I AM interested in President Muhammadu Buhari’s trip to the United States last week not because of the over N2 billion allegedly spent or the long retinue of aides that tagged along with the official delegates. I am not interested in whatever controversy arose from the trip or the brick bats in the social media.
If anything, I think he made some points about the war against corruption in which he said even his party chieftains would not be spared. I cannot fault his recap of his manifesto that he would create jobs and check theft. His stand on homosexuality reflects national consensus and our collective culture and sense of morality. He also has a pass mark in the CNN interview with Christiane Amanpour. My question is, was the trip worth it, and at this time?
If I put myself in the shoes of the Americans; how would I assess a visiting President who has no basic government structure in place? A President coming for serious talks who has no Secretary of Government or Ministers who can coordinate the implementation of agreements reached? International politics follow a lot of protocols and reciprocity; the American Attorney General sits, and she has no counterpart on the visitors side; how can we be taken serious?
Propagandists are running us deaf that the President is quite capable of running Government without Ministers and that he is so strong that he gets briefs from five to six Permanent Secretaries daily. How impressive! If Permanent Secretaries can run ministries, rather than Ministers, who says that the Head of Service will not do, running the country rather than an expensive Presidency?
The Ministers to be appointed will not come from the moon; you can never put together a perfect team. The challenge is to screen nominees, but more importantly, to move decisively against any non-performing Minister or Government official whose conduct is questionable.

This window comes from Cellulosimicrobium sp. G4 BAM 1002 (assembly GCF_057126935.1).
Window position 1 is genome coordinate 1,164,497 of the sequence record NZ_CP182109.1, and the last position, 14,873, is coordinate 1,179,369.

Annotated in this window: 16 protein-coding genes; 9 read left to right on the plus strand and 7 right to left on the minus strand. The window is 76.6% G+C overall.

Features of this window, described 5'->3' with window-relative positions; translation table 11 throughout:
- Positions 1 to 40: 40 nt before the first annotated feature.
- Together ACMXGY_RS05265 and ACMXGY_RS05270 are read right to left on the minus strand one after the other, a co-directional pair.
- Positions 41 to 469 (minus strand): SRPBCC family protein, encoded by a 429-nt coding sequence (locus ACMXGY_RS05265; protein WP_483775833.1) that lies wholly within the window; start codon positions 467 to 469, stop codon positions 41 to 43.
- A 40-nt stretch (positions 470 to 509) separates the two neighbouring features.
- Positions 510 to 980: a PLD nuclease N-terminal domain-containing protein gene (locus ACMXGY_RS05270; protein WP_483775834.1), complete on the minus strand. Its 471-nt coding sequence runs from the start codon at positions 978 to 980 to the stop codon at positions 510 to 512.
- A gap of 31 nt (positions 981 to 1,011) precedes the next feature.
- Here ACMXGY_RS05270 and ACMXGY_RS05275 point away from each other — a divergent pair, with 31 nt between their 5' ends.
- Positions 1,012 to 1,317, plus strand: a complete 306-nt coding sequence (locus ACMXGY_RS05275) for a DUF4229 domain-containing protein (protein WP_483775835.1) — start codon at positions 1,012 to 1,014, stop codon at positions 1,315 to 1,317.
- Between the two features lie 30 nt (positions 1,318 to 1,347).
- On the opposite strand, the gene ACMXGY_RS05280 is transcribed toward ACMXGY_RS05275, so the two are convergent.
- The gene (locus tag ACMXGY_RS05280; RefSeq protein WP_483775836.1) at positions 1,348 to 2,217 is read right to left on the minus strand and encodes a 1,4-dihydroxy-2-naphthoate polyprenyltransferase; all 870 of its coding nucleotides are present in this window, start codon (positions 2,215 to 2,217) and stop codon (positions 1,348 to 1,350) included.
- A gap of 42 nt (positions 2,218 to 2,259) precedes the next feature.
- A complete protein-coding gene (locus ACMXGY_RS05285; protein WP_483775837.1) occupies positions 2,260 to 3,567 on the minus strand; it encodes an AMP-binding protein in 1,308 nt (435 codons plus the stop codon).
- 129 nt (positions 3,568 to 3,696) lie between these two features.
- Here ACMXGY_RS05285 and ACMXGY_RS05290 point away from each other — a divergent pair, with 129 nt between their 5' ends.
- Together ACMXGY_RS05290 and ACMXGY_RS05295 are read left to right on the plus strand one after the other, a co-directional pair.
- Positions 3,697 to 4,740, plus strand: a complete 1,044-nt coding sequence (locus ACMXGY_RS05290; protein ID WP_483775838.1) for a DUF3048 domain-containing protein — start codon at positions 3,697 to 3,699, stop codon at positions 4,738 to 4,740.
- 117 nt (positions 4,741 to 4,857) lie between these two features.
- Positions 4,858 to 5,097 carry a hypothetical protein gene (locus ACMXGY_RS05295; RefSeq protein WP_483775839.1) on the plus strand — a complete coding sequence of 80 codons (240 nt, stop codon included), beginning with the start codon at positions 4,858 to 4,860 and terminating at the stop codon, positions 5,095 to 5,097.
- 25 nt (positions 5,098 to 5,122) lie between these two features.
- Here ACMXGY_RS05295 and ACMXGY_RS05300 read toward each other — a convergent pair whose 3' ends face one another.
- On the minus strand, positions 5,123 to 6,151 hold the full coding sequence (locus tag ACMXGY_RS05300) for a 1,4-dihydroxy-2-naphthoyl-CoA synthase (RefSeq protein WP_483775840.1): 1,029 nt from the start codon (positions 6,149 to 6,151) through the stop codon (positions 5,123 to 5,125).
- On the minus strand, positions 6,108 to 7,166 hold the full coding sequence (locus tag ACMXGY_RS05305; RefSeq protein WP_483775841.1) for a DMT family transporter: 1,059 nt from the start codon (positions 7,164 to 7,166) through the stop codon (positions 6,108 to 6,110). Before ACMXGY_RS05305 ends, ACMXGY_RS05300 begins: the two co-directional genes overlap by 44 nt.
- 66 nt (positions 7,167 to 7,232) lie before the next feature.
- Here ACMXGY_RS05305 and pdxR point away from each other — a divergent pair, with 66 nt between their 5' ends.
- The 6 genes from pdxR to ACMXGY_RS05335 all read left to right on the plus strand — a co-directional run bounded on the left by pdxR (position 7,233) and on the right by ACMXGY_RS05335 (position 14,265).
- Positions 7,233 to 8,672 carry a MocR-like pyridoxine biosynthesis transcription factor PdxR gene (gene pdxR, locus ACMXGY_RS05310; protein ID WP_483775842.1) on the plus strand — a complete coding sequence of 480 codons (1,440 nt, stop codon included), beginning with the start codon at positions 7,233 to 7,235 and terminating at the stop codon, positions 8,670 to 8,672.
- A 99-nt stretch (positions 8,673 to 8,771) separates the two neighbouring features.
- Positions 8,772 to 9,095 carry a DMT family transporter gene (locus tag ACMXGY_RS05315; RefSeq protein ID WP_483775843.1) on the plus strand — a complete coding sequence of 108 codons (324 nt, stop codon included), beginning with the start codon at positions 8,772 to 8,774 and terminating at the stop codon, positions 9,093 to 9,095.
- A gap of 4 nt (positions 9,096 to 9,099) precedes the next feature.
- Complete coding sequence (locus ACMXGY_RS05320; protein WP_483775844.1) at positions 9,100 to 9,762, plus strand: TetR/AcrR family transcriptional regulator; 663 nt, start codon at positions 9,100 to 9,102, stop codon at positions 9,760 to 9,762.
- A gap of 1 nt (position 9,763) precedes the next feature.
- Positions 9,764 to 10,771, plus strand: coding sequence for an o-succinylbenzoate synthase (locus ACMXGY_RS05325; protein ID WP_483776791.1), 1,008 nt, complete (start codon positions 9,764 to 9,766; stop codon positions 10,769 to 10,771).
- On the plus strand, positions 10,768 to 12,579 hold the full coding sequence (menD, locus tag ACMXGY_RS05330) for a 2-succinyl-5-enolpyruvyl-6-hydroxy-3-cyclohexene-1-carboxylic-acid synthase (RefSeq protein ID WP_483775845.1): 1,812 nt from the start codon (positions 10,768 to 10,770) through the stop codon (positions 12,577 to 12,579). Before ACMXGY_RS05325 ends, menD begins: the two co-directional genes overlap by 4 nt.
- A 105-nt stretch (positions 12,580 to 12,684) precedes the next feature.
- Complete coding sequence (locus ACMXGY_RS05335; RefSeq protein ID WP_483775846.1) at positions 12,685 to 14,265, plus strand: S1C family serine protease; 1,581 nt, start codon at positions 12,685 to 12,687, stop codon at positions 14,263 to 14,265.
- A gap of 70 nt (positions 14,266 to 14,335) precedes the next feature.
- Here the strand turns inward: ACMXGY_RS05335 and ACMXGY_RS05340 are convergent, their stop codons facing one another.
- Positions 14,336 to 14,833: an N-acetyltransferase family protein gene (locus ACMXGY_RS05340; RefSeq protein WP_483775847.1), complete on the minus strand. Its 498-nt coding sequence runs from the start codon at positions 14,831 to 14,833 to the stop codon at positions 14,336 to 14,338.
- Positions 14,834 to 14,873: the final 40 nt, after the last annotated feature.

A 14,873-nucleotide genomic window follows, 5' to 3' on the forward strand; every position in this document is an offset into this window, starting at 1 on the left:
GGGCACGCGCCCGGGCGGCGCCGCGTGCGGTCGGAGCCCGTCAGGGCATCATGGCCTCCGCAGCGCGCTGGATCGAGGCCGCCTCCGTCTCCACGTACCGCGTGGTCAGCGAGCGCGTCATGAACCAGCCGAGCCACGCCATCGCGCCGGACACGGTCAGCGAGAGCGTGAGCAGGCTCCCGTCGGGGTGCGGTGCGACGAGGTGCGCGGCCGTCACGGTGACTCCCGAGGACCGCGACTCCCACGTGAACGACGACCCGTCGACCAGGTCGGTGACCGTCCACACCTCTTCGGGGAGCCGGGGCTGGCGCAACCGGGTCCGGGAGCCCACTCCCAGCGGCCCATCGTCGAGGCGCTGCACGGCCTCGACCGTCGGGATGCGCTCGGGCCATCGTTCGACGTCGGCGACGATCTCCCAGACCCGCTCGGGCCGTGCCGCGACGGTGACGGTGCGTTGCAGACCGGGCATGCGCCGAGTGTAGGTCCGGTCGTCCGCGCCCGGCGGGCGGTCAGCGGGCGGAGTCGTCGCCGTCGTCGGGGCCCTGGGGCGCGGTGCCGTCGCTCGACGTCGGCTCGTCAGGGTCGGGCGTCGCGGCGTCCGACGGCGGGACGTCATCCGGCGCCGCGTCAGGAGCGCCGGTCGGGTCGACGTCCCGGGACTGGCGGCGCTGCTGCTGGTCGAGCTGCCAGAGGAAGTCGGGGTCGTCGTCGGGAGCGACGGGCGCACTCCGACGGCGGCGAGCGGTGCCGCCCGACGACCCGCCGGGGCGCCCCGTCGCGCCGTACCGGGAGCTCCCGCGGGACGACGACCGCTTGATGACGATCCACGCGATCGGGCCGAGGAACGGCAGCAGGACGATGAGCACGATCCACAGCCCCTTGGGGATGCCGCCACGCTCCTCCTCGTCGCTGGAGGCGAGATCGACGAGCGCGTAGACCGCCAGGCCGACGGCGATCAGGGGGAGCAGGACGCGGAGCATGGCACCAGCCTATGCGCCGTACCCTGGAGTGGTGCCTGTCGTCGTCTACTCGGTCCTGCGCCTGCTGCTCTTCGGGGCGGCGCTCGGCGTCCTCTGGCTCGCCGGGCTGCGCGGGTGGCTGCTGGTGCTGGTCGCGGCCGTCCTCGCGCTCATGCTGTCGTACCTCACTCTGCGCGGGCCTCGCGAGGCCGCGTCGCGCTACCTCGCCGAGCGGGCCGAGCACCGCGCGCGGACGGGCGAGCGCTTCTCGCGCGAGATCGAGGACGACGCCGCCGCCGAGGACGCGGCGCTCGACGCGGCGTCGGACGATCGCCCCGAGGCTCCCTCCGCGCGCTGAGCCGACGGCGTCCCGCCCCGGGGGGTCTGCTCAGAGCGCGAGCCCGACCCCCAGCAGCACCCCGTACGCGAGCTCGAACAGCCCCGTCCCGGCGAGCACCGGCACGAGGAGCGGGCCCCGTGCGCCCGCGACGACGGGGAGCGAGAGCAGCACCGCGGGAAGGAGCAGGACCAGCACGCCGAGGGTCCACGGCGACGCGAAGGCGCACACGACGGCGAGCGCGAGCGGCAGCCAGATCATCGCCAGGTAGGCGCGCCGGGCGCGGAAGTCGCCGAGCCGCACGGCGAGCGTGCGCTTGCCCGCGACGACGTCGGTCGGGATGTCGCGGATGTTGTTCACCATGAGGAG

I believe that the time spent planning and travelling for the four-day trip, would have been better utilised putting in place an Executive Council. When the President goes abroad to tell Nigerians that they will not have Ministers until September; that is six months after winning undisputed elections, and four months after being sworn into office, serious concerns of governance arise.
Appointing Ministers is not discretional. The Constitution directs that there shall be Ministers who can be assigned to run any department or business of Government and are charged with “advising the President generally in the discharge of his executive functions.”
Sections 147 to 149 make it illegal for a sole administrator to run the country; rather it directs that there must be, a collective body composed of the President, Vice President and at least thirty six Ministers including the Attorney General of the Federation whose appointments must be spread across the thirty six states to reflect federal character, promote national unity and command national unity. This body is charged with running the country.